Monday, 19 October 2009

Construction Law Seminar

On Friday I attended the Society of Construction Law seminar on "Delays in Construction Contracts". The society has not previously run a full-day conference, but this was an outstanding success. The detail and work, and quality of the presenters and their papers thorough and very useful. The topic may sound arid, but delay means money. The methodology of calculating that claim is however a somewhat more complex than just making a money adjustment. The first speaker was from a very large construction company who gave a more general overview of the potential issues which arose from delay. Further speakers talked about the software used for programming, how certifiers should rule on claims for delay, the knotty issue of conditions precedent, the distinction between acceleration and expedition, owners rights for compensation with an emphasis on liquidated damages, and on entitlement to payment from a contractors view. Overall it was an interesting day and set a precedent which I hope the society will keep to.

Wednesday, 7 October 2009

Construction Contracts and Counting angels on Pinheads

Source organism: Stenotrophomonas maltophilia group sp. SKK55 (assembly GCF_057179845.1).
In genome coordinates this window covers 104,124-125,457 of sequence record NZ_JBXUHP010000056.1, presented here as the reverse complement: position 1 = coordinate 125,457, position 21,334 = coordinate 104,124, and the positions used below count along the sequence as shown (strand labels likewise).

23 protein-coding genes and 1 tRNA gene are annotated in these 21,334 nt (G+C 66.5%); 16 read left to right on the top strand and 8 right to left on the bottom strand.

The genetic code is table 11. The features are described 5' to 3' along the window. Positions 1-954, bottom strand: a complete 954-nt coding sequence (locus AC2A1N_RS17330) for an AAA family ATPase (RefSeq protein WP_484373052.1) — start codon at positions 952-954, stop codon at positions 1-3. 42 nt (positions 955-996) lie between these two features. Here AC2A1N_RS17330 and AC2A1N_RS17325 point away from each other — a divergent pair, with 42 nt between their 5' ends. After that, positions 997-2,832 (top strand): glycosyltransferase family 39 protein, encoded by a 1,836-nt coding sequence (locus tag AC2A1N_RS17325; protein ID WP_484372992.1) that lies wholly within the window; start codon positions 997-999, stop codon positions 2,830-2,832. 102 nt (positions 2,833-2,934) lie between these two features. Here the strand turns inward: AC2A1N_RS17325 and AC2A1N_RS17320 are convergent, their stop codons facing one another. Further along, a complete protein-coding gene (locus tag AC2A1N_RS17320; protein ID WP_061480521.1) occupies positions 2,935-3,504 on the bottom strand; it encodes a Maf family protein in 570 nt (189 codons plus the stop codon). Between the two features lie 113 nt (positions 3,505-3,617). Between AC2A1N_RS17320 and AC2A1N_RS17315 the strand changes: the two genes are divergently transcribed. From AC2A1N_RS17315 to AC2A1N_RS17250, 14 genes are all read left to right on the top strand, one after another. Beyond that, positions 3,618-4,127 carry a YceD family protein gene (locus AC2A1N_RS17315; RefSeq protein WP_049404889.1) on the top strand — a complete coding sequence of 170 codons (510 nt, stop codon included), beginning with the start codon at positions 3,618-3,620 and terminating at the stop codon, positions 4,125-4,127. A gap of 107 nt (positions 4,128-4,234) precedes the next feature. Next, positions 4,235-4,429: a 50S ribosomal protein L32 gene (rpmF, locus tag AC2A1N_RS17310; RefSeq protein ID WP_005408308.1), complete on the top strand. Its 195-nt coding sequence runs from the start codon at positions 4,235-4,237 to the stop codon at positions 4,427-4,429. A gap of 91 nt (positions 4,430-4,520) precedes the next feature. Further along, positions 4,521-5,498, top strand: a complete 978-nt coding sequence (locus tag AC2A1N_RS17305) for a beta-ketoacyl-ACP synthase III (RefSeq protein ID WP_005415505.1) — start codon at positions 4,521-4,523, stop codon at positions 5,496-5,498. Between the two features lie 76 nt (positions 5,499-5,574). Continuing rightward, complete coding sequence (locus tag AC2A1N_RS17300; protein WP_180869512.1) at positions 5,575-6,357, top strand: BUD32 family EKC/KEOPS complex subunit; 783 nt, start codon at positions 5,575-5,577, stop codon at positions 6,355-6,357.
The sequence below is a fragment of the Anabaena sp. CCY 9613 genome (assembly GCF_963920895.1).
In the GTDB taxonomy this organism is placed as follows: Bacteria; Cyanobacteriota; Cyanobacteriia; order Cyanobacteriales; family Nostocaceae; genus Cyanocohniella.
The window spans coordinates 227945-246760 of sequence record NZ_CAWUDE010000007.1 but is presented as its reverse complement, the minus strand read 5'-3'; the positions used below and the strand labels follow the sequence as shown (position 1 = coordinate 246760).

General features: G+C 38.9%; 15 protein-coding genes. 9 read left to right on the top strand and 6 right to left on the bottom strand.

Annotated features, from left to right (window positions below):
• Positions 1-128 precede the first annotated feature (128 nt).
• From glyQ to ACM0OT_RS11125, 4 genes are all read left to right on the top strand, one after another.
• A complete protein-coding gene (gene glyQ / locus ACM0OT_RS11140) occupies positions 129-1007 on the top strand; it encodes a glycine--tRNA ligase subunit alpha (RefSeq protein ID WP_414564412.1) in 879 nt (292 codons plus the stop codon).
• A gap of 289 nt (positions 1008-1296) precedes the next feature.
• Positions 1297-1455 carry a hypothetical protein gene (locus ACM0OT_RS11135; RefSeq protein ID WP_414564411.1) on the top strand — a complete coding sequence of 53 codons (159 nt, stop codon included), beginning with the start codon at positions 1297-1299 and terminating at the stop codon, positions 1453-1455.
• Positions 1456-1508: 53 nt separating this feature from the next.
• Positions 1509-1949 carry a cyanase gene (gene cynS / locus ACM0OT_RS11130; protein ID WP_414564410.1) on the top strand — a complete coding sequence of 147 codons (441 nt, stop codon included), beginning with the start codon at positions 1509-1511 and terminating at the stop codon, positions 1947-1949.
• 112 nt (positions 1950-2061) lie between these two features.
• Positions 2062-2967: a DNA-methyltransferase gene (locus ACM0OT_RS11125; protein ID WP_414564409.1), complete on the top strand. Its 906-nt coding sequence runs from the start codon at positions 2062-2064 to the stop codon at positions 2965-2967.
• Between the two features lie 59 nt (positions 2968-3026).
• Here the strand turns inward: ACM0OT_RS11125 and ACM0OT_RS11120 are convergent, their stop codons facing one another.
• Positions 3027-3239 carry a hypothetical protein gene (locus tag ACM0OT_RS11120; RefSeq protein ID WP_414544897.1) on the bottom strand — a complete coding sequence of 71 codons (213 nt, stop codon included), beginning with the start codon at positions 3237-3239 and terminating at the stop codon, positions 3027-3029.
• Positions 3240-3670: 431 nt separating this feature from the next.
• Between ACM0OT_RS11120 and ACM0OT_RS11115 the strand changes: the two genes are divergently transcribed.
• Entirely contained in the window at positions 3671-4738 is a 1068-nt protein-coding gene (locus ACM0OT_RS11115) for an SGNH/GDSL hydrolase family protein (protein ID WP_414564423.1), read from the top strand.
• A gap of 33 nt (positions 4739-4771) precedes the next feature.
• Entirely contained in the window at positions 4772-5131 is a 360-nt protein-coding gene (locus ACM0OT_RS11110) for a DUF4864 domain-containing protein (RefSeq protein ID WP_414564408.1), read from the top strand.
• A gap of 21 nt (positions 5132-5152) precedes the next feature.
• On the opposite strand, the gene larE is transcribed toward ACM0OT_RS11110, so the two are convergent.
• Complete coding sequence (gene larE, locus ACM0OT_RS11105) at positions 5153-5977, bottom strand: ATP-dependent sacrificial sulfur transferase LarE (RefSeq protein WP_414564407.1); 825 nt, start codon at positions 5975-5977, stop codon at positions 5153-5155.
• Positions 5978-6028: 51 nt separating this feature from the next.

Payment Schedules Again

It appears that knowledge of the requirements of the Construction Contracts Act is still not widely known, despite six years passing from the date it came into force. In addition, cases are being litigated in the District Court and High Court which could have been disposed of by a construction adjudicator much more rapidly and efficiently.

The recent Christchurch decision Foggo And Ors v R J Merrifield Limited 21 September 2009, Justice Christine French, HC Christchurch CIV-2009-409-000605, records the setting aside of a summary judgment obtained in the District Court, on the basis that the section 20 schedule was clearly inadequate, despite the more liberal approach encouraged by George Developments Limited v Canam Constructions Limited [2006] 1 NZLR 177. The history of the case was that the builder sent the owner a number of payment claims, with the usual time to respond. No schedule in the form in the Act was sent in reply, although a dispute was raised and a payment made on account. There were three principal errors in the payment claims provided by the builder to the owners. The first, which was an error in the heading, was that “payment of schedule” instead of “payment schedule” was used. This was considered not to be anything more than a typographical error. However the other two errors, proved fatal to the District Court judgment. The word "not" was erroneously included in the first line in two parts. These are worth quoting, and are as follows, emphasised:-

" If you do not respond to the payment claim by providing a payment schedule, but indicate in the…"

and the second:-